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Place of originEngland
Main ingredientsVariable: Sponge cake, Sherry, custard, fruit, whipped cream
  • Wikibooks-logo.svg [[:b:Lua error in Module:WikidataIB at line 482: attempt to index field 'wikibase' (a nil value).|Cookbook: Trifle]]

Trifle in English cuisine is a dessert made with fruit, a thin layer of sponge fingers or sponge cake soaked in sherry or another fortified wine, and custard. It can be topped with whipped cream. The fruit and sponge layers are suspended in fruit-flavoured jelly, and these ingredients are usually arranged to produce three or four layers.

The name trifle was used for a dessert like a Fruit fool in the sixteenth century; by the eighteenth century, Hannah Glasse records a recognisably modern trifle, with the inclusion of a gelatin jelly.



Illustrations from Isabella Beeton's Book of Household Management, 1861

The earliest use of the name trifle was in a recipe for a thick cream flavoured with sugar, ginger and rosewater, in Thomas Dawson's 1585 book of English cookery The Good Huswifes Jewell.[1] Trifle evolved from a similar dessert known as a fool, and originally the two names were used interchangeably.[2]

Jelly is first recorded as part of the recipe in later editions of Hannah Glasse's eighteenth century book The Art of Cookery. In her recipe she instructed using hartshorn or bones of calves feet as the base ingredient (to supply gelatin) for the jelly.[3] The poet Oliver Wendell Holmes wrote of trifles containing jelly in 1861.[4]


Trifles may contain a small amount of alcohol such as port, or, most commonly, sweet sherry or madeira wine. Non-alcoholic versions use sweet juices or soft drinks such as ginger ale instead, as the liquid is necessary to moisten the cake and are simply known as fruit trifle without any mention of a spirit before the name of the trifle.

One popular trifle variant has the sponge soaked in jelly when the trifle is made, which sets when refrigerated. The cake and jelly bind together and produce a pleasant texture if made in the correct proportions.

The Scots have a similar dish to trifle, tipsy laird, made with Drambuie or whisky.[5] In the Southern US, a variant of trifle is known as tipsy cake.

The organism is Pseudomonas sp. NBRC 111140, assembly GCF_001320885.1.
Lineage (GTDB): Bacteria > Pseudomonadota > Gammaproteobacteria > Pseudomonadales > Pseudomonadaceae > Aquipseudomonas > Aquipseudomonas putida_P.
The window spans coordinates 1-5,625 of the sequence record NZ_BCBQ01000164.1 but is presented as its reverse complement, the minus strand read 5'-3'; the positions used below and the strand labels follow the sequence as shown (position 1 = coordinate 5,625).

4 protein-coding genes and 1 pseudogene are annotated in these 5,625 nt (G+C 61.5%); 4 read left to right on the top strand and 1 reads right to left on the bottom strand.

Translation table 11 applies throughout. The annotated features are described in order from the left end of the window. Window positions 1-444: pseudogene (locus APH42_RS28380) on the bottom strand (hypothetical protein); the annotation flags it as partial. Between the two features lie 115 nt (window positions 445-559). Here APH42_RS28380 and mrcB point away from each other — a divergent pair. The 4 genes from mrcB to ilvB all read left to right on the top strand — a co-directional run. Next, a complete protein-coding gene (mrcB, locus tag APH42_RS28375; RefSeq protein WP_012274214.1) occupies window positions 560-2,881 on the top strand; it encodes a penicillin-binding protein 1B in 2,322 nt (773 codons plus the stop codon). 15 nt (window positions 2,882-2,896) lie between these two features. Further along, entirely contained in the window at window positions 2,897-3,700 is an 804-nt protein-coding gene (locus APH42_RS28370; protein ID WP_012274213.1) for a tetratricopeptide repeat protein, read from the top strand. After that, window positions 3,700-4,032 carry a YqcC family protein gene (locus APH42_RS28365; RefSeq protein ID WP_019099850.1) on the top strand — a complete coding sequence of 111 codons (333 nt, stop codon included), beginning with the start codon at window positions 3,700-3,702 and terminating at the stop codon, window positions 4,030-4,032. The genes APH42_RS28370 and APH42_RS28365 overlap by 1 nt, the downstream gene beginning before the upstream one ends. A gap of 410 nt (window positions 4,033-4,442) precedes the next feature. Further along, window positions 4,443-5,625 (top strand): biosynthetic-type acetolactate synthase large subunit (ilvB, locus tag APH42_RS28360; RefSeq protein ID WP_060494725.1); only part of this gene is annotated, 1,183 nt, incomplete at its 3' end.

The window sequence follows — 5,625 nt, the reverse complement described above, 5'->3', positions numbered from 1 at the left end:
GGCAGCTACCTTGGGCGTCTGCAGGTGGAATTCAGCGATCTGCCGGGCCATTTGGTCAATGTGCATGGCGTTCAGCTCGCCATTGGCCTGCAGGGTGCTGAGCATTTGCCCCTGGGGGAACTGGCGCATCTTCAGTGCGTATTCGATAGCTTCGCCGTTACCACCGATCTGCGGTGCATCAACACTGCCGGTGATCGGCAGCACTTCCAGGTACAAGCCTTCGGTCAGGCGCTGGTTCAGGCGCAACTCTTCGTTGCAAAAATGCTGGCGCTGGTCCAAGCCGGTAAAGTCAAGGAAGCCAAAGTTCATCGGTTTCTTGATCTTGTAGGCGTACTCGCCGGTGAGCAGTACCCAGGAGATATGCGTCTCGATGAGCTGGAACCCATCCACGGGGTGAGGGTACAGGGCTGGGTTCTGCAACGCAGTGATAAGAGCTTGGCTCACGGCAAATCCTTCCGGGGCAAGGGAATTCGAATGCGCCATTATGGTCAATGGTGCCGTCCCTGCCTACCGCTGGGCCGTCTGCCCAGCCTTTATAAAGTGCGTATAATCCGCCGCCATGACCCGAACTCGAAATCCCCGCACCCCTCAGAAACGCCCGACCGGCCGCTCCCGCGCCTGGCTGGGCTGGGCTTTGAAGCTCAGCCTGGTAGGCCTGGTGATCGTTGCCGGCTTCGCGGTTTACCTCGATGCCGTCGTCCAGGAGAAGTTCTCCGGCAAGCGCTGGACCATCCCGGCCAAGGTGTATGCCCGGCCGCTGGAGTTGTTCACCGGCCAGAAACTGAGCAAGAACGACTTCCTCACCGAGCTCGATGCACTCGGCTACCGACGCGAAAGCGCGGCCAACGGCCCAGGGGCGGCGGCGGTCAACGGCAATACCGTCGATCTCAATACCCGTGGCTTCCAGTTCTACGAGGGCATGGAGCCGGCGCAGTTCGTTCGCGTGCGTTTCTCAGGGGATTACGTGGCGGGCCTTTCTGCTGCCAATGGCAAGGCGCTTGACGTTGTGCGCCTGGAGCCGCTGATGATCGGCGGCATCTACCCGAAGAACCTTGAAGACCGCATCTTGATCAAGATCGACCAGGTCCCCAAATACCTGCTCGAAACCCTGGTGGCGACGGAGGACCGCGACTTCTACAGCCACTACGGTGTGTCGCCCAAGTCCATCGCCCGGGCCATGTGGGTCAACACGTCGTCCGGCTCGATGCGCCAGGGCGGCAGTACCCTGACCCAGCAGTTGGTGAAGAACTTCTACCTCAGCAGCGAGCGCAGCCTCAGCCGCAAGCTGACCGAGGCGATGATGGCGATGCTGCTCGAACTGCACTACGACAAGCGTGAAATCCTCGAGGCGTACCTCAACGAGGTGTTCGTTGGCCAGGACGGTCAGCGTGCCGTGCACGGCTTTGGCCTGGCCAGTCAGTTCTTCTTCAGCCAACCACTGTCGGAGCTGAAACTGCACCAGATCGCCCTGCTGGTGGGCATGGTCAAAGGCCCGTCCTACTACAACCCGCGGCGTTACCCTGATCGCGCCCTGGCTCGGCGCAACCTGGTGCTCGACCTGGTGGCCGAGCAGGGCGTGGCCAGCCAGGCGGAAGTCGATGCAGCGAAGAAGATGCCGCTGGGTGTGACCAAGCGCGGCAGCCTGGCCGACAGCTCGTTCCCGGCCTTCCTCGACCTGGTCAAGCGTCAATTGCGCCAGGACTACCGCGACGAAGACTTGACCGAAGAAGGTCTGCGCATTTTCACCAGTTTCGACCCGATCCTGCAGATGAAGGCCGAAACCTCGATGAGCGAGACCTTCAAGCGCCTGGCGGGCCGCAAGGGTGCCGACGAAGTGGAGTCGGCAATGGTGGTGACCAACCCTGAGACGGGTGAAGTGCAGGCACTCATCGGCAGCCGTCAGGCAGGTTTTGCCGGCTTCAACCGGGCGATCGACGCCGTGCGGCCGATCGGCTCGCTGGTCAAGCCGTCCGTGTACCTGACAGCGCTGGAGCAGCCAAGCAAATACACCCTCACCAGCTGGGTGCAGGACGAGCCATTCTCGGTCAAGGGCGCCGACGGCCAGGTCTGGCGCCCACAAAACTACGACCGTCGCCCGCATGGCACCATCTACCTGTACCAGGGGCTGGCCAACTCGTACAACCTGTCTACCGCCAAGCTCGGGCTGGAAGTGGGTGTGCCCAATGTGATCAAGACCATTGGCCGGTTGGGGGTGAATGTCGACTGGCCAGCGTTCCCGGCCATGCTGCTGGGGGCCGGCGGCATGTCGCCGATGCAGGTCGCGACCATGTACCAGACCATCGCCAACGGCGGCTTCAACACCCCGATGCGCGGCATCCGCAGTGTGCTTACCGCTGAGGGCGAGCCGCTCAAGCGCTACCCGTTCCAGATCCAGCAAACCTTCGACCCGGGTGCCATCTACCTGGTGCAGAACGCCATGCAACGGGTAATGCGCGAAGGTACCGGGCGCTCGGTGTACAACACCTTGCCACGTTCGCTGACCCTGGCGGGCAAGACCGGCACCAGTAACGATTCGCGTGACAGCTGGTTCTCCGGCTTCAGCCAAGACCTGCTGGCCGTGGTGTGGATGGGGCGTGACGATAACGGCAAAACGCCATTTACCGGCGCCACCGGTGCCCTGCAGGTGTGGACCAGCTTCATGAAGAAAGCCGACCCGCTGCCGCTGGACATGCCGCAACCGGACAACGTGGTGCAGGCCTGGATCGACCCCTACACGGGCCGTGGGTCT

File:Trifle 4layer.jpg

Layers of a trifle dessert

A trifle is often used for decoration as well as taste, incorporating the bright, layered colours of the fruit, jelly, jam, and the contrast of the creamy yellow custard and white cream. Trifles are often served at Christmas, sometimes as a lighter alternative to the much denser Christmas pudding.

Similar desserts[]

A Creole trifle (also sometimes known as a Russian cake or a Russian Slab) is a different but related dessert item consisting of pieces of a variety of cakes mixed and packed firmly, moistened with alcohol (commonly red wine or rum) and a sweet syrup or fruit juice, and chilled. The resulting cake contains a variety of colour and flavour.[6] A similar dessert in Germany and Austria goes by the name of Punschtorte.[7]

In Italy, a dessert similar to and probably based on trifle is known as zuppa inglese, literally "English Soup".[8]

See also[]

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  • Cassata
  • List of custard desserts


  1. The Good Husvvifes Ievvell. World Cat. Retrieved 7 June 2015.
  2. "Three British Desserts: Syllabub, Fool and Trifle". Article by Diana Serbe. Retrieved 19 July 2010.
  3. Hannah Glasse (1774). The Art of Cookery. Internet Archive. p. 285. Retrieved 25 February 2014.
  4. "Practically Edible article on Trifle". Practically Edible; The Web's Biggest Food Encyclopedia. Retrieved 19 July 2010.
  5. Maw Broon (2007). Maw Broon's Cookbook. Waverley Books; (18 October 2007) ISBN 1-902407-45-8, p111
  6. "russian creole trifle cake". Delia online. Retrieved 18 February 2016.
  7. English Pudding and Punschtortes. Retrieved on 2011-12-04.
  8. "Zuppa inglese". Larousse Gastronomique. New York: Clarkson Potter. 2001. p. 1310.

External links[]

Template:English cuisine